Everybody loves natural gas — especially in Washington, where both parties are positioning themselves to take credit for the domestic energy boom.
At the White House, Obama administration officials tout the fact that US natural gas production grew by more than 7 percent in 2011, and point to the Department of Interior, where leadership has announced the proposed 2012-2017 “Outer Continental Shelf Oil and Gas Leasing Program.”
That effort, the White House says, makes more than 75 percent of estimated “undiscovered technically recoverable” oil and gas resources on the U.S. Outer Continental Shelf available for exploration and development.
And they point to Interior’s holding an oil and natural gas lease sale in the Gulf of Mexico in December, the first since the Deepwater Horizon oil spill. That sale, the White House says, attracted $338 million in total bids — which officials say was about $100 million more than the average for Western Gulf sales over the previous decade.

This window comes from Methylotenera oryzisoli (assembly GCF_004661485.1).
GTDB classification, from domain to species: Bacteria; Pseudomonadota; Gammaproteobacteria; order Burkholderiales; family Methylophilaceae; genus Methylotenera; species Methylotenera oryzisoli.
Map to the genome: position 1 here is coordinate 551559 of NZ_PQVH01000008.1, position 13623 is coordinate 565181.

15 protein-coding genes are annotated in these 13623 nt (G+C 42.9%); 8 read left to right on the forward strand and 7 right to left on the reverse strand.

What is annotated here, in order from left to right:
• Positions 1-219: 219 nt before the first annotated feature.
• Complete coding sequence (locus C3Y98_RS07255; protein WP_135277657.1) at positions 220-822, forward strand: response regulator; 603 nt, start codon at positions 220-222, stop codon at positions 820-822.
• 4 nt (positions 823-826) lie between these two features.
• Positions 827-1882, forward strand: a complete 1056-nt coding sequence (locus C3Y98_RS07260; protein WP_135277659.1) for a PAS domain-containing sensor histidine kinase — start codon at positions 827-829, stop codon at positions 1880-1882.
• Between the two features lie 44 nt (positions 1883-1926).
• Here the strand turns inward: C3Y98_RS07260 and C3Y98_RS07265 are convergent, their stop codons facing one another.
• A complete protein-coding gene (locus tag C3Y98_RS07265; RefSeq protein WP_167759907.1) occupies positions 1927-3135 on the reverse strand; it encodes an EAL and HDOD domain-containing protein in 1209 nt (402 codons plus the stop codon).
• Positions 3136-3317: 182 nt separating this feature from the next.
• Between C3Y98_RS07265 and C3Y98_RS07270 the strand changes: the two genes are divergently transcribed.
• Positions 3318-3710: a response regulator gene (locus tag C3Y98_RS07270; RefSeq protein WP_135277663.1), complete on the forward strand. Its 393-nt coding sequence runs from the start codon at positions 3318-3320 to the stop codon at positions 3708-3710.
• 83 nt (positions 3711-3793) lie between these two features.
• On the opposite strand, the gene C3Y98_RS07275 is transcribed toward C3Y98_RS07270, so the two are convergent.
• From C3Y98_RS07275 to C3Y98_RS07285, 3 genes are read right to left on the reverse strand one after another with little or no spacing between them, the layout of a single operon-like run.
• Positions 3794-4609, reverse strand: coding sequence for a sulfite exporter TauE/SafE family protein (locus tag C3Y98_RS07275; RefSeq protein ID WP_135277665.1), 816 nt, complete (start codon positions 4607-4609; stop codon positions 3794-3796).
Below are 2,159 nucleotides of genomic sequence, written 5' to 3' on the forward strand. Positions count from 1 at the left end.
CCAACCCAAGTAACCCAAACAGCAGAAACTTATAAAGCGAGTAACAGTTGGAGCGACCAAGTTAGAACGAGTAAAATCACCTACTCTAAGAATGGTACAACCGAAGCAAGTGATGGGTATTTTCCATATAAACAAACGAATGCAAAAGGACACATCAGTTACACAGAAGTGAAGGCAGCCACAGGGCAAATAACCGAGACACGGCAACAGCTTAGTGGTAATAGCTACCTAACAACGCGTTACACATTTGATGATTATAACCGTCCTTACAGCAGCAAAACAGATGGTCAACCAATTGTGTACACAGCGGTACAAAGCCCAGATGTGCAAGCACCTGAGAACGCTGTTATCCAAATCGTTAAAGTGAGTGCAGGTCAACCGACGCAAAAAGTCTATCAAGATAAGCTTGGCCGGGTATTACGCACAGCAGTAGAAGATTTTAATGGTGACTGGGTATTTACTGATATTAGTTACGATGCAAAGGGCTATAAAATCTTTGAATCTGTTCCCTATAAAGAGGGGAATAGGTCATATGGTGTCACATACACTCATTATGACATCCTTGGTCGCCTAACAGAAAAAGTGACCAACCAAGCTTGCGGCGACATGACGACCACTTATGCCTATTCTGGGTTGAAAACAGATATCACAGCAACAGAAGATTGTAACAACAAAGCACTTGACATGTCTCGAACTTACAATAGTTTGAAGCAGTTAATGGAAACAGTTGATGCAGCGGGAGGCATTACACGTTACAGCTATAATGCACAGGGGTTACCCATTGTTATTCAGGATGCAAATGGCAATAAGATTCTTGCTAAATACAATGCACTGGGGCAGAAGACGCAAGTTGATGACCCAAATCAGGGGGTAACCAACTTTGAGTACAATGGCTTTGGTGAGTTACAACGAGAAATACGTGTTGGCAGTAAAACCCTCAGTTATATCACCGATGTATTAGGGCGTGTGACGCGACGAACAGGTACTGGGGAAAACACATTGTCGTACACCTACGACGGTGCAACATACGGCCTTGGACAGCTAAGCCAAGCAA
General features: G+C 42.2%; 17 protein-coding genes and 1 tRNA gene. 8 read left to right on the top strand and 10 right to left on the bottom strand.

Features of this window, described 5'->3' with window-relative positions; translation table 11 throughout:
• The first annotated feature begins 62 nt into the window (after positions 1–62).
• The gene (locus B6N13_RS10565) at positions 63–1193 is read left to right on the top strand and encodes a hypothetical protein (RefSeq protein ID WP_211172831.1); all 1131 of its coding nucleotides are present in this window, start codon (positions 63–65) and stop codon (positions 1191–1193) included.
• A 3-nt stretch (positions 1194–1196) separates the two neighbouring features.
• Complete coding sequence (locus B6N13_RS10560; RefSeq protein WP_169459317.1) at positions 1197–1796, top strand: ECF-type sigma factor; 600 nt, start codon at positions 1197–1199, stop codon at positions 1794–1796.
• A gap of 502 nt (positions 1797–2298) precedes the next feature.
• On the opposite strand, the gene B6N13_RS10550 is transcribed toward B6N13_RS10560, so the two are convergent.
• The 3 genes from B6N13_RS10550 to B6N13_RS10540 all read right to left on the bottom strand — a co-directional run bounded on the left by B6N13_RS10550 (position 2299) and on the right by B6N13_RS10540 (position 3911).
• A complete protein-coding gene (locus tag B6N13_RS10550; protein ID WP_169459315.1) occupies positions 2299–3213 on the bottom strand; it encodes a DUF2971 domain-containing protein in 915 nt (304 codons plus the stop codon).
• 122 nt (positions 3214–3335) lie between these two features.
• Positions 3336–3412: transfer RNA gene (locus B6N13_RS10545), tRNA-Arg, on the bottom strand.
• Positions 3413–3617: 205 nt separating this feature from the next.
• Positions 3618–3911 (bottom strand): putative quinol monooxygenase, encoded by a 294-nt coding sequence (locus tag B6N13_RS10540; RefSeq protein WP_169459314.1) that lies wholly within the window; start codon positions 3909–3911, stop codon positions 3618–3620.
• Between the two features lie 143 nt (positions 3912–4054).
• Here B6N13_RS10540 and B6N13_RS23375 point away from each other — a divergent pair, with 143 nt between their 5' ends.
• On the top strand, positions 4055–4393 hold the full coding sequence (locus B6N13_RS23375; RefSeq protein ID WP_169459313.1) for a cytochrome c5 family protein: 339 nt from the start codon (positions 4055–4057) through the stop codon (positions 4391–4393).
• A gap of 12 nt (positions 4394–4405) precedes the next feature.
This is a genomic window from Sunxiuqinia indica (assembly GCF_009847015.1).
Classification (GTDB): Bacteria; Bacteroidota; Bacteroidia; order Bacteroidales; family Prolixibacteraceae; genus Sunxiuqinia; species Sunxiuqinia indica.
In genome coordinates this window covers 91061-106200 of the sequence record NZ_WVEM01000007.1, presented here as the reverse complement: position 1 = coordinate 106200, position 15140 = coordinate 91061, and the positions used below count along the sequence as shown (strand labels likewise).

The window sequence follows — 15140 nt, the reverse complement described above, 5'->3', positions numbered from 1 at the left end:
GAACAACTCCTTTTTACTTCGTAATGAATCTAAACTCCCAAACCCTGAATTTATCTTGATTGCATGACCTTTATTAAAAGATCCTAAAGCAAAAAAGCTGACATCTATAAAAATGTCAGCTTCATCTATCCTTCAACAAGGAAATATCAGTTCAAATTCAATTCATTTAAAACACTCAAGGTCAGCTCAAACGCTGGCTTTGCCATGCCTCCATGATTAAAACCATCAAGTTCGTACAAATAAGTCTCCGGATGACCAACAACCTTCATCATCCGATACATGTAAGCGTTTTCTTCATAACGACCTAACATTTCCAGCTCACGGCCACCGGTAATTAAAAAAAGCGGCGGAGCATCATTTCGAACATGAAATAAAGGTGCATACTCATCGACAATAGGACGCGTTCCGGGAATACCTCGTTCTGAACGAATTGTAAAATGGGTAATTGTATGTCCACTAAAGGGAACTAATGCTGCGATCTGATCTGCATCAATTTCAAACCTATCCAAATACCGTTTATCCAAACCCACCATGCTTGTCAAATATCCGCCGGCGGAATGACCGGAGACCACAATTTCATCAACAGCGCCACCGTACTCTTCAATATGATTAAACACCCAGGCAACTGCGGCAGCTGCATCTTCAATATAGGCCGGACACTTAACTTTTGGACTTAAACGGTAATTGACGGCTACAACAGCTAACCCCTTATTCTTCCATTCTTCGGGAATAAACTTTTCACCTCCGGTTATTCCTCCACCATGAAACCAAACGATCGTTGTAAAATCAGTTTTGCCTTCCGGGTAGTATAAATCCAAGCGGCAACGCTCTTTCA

But House Republicans say that’s not good enough — and in any case, they give much of the credit for the natural gas boom to Presidents Clinton and Bush, instead of Obama. And they worry that potential future regulations on hydraulic fracturing could “add significant red tape and delays” to the shale gas industry.
“Increases in onshore or offshore oil and natural gas production can be attributed to previous Presidents Clinton and Bush’s pro-energy policies and the significant increase in energy production on state and private lands,” said House Natural Resources Committee spokesman Spencer Pederson in an email.
He also pointed out that total onshore acreage leased under the Obama Administration in 2009 and 2010 “is the lowest in over two decades, stretching back to at least 1984.” He added, under the Obama Administration, 2010 had the “lowest number of onshore leases issued since 1984.”
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